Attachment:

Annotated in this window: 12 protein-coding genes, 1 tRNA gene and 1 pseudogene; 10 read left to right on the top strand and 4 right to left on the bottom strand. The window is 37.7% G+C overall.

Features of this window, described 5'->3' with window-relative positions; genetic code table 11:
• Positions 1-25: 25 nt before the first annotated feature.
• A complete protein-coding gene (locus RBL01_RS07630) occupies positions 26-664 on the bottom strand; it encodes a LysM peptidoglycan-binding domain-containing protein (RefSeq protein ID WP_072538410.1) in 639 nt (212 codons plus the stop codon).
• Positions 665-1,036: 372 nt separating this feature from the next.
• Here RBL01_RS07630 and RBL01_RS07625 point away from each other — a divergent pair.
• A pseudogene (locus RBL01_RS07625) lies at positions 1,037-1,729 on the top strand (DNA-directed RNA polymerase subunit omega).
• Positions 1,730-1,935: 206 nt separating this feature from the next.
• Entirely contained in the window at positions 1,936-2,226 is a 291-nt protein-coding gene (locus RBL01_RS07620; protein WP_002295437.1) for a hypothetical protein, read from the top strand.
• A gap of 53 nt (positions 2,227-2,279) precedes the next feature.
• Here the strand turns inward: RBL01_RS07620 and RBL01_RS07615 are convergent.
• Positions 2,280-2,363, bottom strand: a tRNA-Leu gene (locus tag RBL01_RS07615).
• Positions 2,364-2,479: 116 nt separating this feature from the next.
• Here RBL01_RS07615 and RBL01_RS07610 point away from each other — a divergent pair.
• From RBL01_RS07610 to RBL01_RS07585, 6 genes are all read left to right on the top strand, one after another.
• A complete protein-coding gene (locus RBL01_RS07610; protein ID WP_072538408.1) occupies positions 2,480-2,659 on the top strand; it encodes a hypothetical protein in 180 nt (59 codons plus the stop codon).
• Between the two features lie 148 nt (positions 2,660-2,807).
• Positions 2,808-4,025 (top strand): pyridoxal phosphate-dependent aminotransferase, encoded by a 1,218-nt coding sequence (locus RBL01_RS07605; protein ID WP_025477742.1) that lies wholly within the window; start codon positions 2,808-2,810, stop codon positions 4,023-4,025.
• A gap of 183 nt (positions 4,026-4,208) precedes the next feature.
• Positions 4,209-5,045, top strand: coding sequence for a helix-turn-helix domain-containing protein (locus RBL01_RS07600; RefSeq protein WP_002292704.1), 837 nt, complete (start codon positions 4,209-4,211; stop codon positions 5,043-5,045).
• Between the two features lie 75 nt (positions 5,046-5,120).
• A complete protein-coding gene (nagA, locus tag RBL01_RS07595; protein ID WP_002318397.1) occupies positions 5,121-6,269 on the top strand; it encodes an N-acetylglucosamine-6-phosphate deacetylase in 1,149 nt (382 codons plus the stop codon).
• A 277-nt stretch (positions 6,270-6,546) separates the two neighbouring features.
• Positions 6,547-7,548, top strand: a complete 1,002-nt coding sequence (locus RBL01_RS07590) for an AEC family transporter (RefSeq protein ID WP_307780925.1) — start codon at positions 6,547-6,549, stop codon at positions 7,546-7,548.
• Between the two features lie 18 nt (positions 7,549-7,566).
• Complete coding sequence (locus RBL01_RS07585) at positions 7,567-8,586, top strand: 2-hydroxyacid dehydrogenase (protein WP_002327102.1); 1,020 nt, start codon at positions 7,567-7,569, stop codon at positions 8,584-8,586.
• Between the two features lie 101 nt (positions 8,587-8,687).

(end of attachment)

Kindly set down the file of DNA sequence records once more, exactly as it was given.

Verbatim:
Annotated in this window: 12 protein-coding genes, 1 tRNA gene and 1 pseudogene; 10 read left to right on the top strand and 4 right to left on the bottom strand. The window is 37.7% G+C overall.

Features of this window, described 5'->3' with window-relative positions; genetic code table 11:
• Positions 1-25: 25 nt before the first annotated feature.
• A complete protein-coding gene (locus RBL01_RS07630) occupies positions 26-664 on the bottom strand; it encodes a LysM peptidoglycan-binding domain-containing protein (RefSeq protein ID WP_072538410.1) in 639 nt (212 codons plus the stop codon).
• Positions 665-1,036: 372 nt separating this feature from the next.
• Here RBL01_RS07630 and RBL01_RS07625 point away from each other — a divergent pair.
• A pseudogene (locus RBL01_RS07625) lies at positions 1,037-1,729 on the top strand (DNA-directed RNA polymerase subunit omega).
• Positions 1,730-1,935: 206 nt separating this feature from the next.
• Entirely contained in the window at positions 1,936-2,226 is a 291-nt protein-coding gene (locus RBL01_RS07620; protein WP_002295437.1) for a hypothetical protein, read from the top strand.
• A gap of 53 nt (positions 2,227-2,279) precedes the next feature.
• Here the strand turns inward: RBL01_RS07620 and RBL01_RS07615 are convergent.
• Positions 2,280-2,363, bottom strand: a tRNA-Leu gene (locus tag RBL01_RS07615).
• Positions 2,364-2,479: 116 nt separating this feature from the next.
• Here RBL01_RS07615 and RBL01_RS07610 point away from each other — a divergent pair.
• From RBL01_RS07610 to RBL01_RS07585, 6 genes are all read left to right on the top strand, one after another.
• A complete protein-coding gene (locus RBL01_RS07610; protein ID WP_072538408.1) occupies positions 2,480-2,659 on the top strand; it encodes a hypothetical protein in 180 nt (59 codons plus the stop codon).
• Between the two features lie 148 nt (positions 2,660-2,807).
• Positions 2,808-4,025 (top strand): pyridoxal phosphate-dependent aminotransferase, encoded by a 1,218-nt coding sequence (locus RBL01_RS07605; protein ID WP_025477742.1) that lies wholly within the window; start codon positions 2,808-2,810, stop codon positions 4,023-4,025.
• A gap of 183 nt (positions 4,026-4,208) precedes the next feature.
• Positions 4,209-5,045, top strand: coding sequence for a helix-turn-helix domain-containing protein (locus RBL01_RS07600; RefSeq protein WP_002292704.1), 837 nt, complete (start codon positions 4,209-4,211; stop codon positions 5,043-5,045).
• Between the two features lie 75 nt (positions 5,046-5,120).
• A complete protein-coding gene (nagA, locus tag RBL01_RS07595; protein ID WP_002318397.1) occupies positions 5,121-6,269 on the top strand; it encodes an N-acetylglucosamine-6-phosphate deacetylase in 1,149 nt (382 codons plus the stop codon).
• A 277-nt stretch (positions 6,270-6,546) separates the two neighbouring features.
• Positions 6,547-7,548, top strand: a complete 1,002-nt coding sequence (locus RBL01_RS07590) for an AEC family transporter (RefSeq protein ID WP_307780925.1) — start codon at positions 6,547-6,549, stop codon at positions 7,546-7,548.
• Between the two features lie 18 nt (positions 7,549-7,566).
• Complete coding sequence (locus RBL01_RS07585) at positions 7,567-8,586, top strand: 2-hydroxyacid dehydrogenase (protein WP_002327102.1); 1,020 nt, start codon at positions 7,567-7,569, stop codon at positions 8,584-8,586.
• Between the two features lie 101 nt (positions 8,587-8,687).